Since 2006, the Medicare Part D program has successfully provided seniors access to lifesaving medicines while stewarding taxpayer resources. Today, the program serves more than 45 million seniors. The average basic Part D premium for 2020 is expected to decrease for the third consecutive year, resulting in $1.9 billion lower premium costs for beneficiaries during that time period.
Generic drugs have been the foundation of this success, saving more than $90 billion for the Medicare program last year and saving America’s patients and taxpayers nearly $2 trillion overall during the past 10 years. But data highlighted in our new white paper, Access Denied: Why New Generics Are Not Reaching America’s Seniors, shows how policymakers need to update the program to ensure continued savings. The prescription drug market has changed in the last 14 years, and the Medicare Part D program should evolve to better meet the challenges that seniors are facing today.
While average premiums may be declining, rising drug prices are resulting in increased program costs. Annual program spending has risen 12% since 2010 ($133 billion in spending in 2010 vs. $149 billion in spending in 2018). Out-of-pocket spending is also becoming more of a problem for Medicare beneficiaries. In 2017, more than 1 million non-low income subsidy-eligible Medicare beneficiaries had out-of-pocket costs above the catastrophic threshold. Brand-name drug prices have been a big reason for that; over the past 10 years, brand-name drug prices have more than tripled, at the same time that generic drug prices have fallen by 75%.
The FDA is approving first generics – the first competitor to a branded drug – faster than ever before, bringing much-needed price competition to patients and payers. However, patients may not be realizing the full value of these products. AAM found that since 2016, it takes nearly three years before first generics are covered on at least 50% of Medicare formularies. Once they are added to formulary, first generics are routinely placed on branded formulary tiers with higher out-of-pocket costs. It is important to update Medicare to address the issue of increasing out-of-pocket costs and continue the success of Part D.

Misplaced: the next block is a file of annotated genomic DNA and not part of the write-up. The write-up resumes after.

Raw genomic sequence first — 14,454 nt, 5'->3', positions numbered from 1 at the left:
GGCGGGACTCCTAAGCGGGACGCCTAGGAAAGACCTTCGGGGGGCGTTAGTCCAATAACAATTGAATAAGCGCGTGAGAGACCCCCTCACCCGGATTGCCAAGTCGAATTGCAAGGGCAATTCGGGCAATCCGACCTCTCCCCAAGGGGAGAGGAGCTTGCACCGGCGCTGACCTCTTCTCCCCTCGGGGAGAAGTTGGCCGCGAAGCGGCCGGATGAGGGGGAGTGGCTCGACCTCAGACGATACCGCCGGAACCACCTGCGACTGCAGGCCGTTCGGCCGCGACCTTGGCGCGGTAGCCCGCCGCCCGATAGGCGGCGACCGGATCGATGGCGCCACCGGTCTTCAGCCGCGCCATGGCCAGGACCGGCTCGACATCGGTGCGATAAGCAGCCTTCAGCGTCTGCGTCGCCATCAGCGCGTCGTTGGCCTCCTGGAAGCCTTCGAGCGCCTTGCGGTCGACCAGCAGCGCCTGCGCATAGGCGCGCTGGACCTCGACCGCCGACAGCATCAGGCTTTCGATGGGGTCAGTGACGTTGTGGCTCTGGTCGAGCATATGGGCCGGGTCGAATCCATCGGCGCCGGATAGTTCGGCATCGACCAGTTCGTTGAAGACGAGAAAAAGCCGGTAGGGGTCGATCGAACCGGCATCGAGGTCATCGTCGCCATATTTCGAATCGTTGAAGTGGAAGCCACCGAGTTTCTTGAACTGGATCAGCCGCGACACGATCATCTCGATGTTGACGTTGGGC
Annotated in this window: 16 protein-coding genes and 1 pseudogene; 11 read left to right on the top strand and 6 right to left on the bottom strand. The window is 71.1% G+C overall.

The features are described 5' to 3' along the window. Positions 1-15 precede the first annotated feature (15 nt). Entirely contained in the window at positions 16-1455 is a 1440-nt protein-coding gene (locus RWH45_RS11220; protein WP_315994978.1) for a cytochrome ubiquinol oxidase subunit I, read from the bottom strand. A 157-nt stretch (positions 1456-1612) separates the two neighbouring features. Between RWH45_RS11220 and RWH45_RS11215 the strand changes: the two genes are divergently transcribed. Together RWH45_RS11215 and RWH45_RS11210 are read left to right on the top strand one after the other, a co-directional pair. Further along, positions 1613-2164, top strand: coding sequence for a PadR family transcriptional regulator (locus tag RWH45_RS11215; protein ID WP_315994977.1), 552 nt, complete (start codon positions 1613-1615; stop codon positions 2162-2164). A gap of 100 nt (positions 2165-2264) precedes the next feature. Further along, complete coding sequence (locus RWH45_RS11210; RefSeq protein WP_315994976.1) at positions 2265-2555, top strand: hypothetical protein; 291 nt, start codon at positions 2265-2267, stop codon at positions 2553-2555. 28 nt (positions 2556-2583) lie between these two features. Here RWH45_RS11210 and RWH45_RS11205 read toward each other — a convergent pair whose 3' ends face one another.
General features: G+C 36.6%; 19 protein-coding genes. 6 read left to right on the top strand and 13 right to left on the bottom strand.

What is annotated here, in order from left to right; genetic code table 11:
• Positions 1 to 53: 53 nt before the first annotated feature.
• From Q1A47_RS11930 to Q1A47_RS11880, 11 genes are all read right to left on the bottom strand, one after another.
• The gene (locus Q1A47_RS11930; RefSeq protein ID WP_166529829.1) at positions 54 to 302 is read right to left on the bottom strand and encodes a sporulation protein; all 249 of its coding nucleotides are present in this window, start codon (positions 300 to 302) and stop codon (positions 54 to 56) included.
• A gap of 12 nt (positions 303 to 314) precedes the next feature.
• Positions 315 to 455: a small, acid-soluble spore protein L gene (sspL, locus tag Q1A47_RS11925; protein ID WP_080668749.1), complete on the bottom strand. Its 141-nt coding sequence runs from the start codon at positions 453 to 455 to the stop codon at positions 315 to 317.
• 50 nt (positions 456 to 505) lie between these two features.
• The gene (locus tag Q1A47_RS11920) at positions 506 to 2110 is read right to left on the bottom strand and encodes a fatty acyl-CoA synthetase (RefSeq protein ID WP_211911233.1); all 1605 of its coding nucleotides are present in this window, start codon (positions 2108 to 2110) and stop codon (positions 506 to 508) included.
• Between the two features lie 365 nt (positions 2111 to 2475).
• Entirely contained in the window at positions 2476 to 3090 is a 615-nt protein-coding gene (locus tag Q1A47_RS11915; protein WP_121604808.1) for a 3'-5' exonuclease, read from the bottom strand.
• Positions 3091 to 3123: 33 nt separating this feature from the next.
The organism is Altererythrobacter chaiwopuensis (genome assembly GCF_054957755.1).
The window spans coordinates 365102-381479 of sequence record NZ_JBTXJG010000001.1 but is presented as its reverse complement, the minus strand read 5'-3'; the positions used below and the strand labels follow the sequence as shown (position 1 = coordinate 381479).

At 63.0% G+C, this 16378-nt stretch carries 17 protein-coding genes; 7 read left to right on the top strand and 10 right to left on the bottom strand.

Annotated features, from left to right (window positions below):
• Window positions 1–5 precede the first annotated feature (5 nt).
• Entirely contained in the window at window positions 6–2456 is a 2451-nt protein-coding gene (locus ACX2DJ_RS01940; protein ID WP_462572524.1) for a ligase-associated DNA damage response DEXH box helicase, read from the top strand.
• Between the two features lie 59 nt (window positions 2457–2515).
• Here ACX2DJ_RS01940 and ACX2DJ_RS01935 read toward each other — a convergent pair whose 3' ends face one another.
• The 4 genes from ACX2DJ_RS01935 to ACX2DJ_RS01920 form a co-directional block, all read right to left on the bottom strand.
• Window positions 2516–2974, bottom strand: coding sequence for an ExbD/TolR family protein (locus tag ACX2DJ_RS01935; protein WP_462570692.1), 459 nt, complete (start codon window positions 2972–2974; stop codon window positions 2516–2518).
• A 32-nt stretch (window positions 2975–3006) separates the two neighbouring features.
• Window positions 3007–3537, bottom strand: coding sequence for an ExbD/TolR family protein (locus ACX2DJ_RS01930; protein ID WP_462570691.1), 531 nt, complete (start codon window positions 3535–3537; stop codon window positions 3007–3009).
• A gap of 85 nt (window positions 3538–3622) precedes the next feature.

The white paper makes three recommendations to update Medicare Part D:
- Ensure that Part D plans cover first generic drugs at launch. Medicare drug plans should prioritize coverage of new generic competitors when they cost less than the brand – this saves money for seniors and taxpayers alike.
- Provide for placement of all generic drugs on generic tiers. Something is wrong when patients are compelled to pay the same or more for a generic than for the higher-priced brand. Part D plans have been placing first generics on non-generic tiers more than 50% of the time. Policymakers should ensure that low-priced generic drugs are placed on generic tiers. (Read Avalere’s analysis of requiring Part D plans to place generics only on generic tiers.)
- Create a separate tier for specialty generics and biosimilars. Medicare allows Part D plan sponsors to establish a separate tier for high-cost drugs. Since then, an increasing number of specialty generic and biosimilar medicines have been approved that bring lower prices to the market. But these lower-cost alternatives are often included on the same or less advantageous tier as their more expensive counterparts or are not covered at all. Policymakers should update the Part D program to reflect and encourage use of these lower-priced competitors. Establishing different tiers for specialty products would allow plan sponsors to set separate coinsurance rates for lower-priced biosimilars and generics. (Read more about obstacles preventing biosimilars uptake.) It would improve patient access and lower their out-of-pocket spending while also saving money for the Medicare program.
Medicare Part D has successfully served America’s seniors for 14 years. It is time for policymakers to update it to ensure that it can continue to provide needed medicines at lower costs in the future.
By Craig Burton, AAM Vice President, Policy